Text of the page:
Last night, at a fundraising gala for something-that-I-have-never-heard-of-because-I’m-not-fancy, Alec Baldwin was given an award to thank him for his dedication to the art and culture of NYC.
Prior to his acceptance speech, he told reporters that the 2011-2012 season of 30 Rock will be its last. Their contracts are expiring, he explained, and Tina Fey is going on to a career of directing and writing film. Of course, I thought this was a joke.
A sick joke. But I have been told that it is not.
After I rocked back and forth in the fetal position under my desk for an hour, binged on vending machine chocolate, and threw up in the handicap accessible stall in my office, I got to thinking: This is probably a good thing.
It sounds crazy even looking at the words: this is probably a good thing. But it’s true.
Baldwin has been open since last season about the fact that his contract ends in 2012, and he was planning to leave the show for what he calls a more “normal life” away from the camera. Though I hate him a little bit for it, you have to respect a man who is willing to walk away from that much money doing something he loves. What I truly appreciate, however, is that someone else realized what a crapshoot it would be if he left. We’ve all seen what’s happening to The Office (sorry, kids), and I shudder to imagine who they would try to replace Baldwin with.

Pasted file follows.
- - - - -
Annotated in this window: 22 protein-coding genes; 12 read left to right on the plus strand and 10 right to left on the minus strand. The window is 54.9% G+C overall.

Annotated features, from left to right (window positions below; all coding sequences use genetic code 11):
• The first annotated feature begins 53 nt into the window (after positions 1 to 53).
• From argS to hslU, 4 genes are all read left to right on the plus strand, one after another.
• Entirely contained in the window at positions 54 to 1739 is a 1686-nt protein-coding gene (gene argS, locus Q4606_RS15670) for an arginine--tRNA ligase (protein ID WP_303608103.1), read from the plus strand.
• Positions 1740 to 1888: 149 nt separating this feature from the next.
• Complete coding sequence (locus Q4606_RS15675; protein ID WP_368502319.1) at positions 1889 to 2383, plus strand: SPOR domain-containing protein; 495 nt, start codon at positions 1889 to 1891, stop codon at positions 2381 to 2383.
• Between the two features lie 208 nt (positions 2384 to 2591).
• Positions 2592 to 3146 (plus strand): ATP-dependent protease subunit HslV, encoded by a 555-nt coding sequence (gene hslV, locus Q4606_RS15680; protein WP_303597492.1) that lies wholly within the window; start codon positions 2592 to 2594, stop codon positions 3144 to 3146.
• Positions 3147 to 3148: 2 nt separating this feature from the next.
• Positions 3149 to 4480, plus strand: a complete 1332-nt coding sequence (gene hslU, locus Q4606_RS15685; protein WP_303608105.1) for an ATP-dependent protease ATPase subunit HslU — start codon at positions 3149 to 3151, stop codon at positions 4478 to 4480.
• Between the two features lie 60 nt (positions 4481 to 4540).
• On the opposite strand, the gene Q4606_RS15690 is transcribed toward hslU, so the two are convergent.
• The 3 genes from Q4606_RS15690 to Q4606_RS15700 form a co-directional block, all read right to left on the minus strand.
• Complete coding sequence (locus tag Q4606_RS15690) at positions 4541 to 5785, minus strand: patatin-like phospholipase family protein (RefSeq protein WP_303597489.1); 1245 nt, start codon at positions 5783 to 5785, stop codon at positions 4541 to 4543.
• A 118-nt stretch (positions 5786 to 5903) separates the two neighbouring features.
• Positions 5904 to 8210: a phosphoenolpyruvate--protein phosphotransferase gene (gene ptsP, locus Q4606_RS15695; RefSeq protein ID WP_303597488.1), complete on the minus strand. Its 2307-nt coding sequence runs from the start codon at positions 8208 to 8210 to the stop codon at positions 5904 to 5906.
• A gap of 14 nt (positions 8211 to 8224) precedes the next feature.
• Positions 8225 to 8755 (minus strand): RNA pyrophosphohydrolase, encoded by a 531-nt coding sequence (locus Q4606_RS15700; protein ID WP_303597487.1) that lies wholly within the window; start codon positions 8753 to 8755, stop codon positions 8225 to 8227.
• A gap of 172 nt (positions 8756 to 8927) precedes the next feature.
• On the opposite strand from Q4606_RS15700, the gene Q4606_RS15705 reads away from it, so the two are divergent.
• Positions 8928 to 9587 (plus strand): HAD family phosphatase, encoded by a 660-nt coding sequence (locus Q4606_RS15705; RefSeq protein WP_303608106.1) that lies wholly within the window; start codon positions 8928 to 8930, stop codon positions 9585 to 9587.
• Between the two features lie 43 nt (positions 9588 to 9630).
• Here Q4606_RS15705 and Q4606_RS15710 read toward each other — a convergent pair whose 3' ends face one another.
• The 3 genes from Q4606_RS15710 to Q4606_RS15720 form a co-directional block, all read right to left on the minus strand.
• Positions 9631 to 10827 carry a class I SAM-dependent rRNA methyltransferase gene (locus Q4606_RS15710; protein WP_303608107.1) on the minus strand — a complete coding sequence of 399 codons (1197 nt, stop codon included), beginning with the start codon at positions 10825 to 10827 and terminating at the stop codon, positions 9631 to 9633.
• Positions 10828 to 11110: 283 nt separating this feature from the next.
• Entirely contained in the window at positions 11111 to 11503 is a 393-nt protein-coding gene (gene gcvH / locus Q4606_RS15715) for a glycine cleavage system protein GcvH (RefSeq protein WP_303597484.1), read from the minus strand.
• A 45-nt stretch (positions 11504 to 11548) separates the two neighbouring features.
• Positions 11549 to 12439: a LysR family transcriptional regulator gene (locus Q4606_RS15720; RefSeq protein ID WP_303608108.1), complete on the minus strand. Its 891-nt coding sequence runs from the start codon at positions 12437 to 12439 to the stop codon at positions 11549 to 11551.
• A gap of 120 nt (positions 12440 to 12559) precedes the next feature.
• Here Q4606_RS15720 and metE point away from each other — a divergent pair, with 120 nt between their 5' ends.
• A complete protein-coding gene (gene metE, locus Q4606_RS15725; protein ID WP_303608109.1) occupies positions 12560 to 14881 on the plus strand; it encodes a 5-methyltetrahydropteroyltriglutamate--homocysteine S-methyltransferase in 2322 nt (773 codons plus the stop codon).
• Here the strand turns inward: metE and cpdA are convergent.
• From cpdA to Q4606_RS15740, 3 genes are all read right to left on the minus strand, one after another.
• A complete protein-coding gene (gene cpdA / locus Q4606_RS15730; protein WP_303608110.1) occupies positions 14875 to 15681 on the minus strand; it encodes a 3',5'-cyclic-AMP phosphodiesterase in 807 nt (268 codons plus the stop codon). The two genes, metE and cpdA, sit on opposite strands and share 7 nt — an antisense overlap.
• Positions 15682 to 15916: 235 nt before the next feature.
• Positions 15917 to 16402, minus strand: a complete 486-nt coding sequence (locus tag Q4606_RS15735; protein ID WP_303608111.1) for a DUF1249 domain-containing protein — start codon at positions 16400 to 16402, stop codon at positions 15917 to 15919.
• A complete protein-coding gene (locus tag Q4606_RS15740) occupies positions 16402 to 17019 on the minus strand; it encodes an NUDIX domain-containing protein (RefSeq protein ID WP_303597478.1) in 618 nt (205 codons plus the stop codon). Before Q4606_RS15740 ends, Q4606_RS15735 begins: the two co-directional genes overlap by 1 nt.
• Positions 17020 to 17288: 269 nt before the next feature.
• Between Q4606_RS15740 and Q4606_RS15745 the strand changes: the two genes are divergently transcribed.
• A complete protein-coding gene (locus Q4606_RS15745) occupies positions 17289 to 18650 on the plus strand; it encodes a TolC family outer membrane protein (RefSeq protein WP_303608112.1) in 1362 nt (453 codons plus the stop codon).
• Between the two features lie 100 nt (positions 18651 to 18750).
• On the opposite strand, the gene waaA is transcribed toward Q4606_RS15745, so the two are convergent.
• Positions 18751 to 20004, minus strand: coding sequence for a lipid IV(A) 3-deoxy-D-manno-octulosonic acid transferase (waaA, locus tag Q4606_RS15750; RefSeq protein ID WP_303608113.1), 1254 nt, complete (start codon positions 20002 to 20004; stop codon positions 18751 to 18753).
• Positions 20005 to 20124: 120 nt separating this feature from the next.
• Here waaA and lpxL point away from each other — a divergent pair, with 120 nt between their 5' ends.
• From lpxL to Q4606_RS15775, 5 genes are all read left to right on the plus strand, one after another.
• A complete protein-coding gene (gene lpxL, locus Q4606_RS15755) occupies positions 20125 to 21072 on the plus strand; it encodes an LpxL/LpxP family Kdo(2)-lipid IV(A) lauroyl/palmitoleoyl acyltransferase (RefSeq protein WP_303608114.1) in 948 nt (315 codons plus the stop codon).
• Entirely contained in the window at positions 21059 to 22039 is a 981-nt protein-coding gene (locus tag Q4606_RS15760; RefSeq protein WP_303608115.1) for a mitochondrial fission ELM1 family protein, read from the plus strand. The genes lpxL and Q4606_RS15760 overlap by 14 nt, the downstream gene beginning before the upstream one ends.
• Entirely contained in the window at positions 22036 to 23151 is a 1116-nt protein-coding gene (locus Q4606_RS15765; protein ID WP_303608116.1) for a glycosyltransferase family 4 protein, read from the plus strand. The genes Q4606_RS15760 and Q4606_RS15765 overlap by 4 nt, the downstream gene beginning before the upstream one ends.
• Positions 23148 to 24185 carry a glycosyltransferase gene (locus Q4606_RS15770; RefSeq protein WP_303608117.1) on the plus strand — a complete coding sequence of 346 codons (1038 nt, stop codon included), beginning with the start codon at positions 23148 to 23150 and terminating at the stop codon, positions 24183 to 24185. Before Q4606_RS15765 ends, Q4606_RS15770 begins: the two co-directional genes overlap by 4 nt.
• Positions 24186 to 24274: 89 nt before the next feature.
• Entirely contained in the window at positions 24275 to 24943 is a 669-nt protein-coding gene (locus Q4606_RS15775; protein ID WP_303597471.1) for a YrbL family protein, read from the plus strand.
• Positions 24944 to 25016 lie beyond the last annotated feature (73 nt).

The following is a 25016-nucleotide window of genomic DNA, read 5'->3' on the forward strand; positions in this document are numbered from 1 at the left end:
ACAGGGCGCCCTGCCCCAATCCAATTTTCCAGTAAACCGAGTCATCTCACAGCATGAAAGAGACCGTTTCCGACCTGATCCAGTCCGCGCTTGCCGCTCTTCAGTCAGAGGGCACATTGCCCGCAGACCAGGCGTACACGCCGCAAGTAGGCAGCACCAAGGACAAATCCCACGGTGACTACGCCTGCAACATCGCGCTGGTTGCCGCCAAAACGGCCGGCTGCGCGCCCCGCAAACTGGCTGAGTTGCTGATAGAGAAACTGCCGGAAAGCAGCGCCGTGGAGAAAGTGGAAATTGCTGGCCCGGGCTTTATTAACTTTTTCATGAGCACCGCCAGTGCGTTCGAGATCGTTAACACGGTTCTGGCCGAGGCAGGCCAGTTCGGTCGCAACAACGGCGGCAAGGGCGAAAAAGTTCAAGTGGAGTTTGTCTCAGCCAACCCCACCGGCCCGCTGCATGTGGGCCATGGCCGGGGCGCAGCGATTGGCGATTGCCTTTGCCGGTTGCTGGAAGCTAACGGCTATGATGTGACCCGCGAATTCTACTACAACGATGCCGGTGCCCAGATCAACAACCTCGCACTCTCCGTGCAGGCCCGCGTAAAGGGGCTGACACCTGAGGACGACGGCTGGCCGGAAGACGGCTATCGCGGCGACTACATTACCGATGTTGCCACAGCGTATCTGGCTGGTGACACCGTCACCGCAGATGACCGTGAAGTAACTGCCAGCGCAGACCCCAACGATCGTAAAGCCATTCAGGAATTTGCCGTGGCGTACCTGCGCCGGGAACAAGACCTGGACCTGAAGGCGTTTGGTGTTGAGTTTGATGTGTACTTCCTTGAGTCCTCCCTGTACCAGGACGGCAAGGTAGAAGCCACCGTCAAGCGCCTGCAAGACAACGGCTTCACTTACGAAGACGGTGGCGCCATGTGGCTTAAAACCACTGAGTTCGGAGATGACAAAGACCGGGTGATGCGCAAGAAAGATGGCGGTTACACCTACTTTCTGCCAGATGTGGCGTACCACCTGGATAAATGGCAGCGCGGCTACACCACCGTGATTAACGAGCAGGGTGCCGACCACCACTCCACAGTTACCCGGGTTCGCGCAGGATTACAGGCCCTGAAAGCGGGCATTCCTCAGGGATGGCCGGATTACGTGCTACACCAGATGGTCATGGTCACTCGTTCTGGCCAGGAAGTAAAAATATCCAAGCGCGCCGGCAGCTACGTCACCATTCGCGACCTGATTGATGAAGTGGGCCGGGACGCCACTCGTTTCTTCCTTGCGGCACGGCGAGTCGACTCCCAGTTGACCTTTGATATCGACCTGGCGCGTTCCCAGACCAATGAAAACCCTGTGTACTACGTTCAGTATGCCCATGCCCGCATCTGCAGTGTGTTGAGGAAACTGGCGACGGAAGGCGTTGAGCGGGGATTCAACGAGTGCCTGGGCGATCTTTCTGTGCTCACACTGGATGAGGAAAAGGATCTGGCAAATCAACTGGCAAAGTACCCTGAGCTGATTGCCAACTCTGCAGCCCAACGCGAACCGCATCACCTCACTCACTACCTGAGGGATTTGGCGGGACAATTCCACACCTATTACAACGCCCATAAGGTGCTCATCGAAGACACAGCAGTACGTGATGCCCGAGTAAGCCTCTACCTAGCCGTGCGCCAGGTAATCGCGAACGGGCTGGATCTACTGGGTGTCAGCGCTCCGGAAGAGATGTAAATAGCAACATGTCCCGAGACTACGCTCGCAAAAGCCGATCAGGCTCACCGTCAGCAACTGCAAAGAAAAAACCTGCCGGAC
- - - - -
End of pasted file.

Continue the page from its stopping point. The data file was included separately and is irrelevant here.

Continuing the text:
The thing is – regardless of what kind of amazing writers you have, when you lose a cast member, the dynamic changes. Think about the first few episodes of 30 Rock– of course, fans saw potential and stuck with it – but it was so stiff, choppy and awkward to watch. That’s pretty typical with any sitcom, but what sets 30 Rock apart is the way that the characters continue to develop and tangle themselves in each other’s lives. The way that tiny details are called back throughout seasons. The way that guest stars are used just long enough, and tucked away for later visits. The way that the entire cast genuinely seems to enjoy working together.
Without Baldwin’s character, the show would lose its glue. And nothing stays together for long without that.
Even though Tina and Alec neglected to call me (It’s fine. Whatever.) to chat about this change, I am soaking up every last second. We can all be certain that season five will end on a high note, and season six will be phenomenal.
We have to remember that there are plenty of good shows on television now, but NBC – get your shit together. You have Community. You have Parks & Rec. Please find some other solid shows written by comedy writers and don’t let your Thursday night fall behind. I beg of you.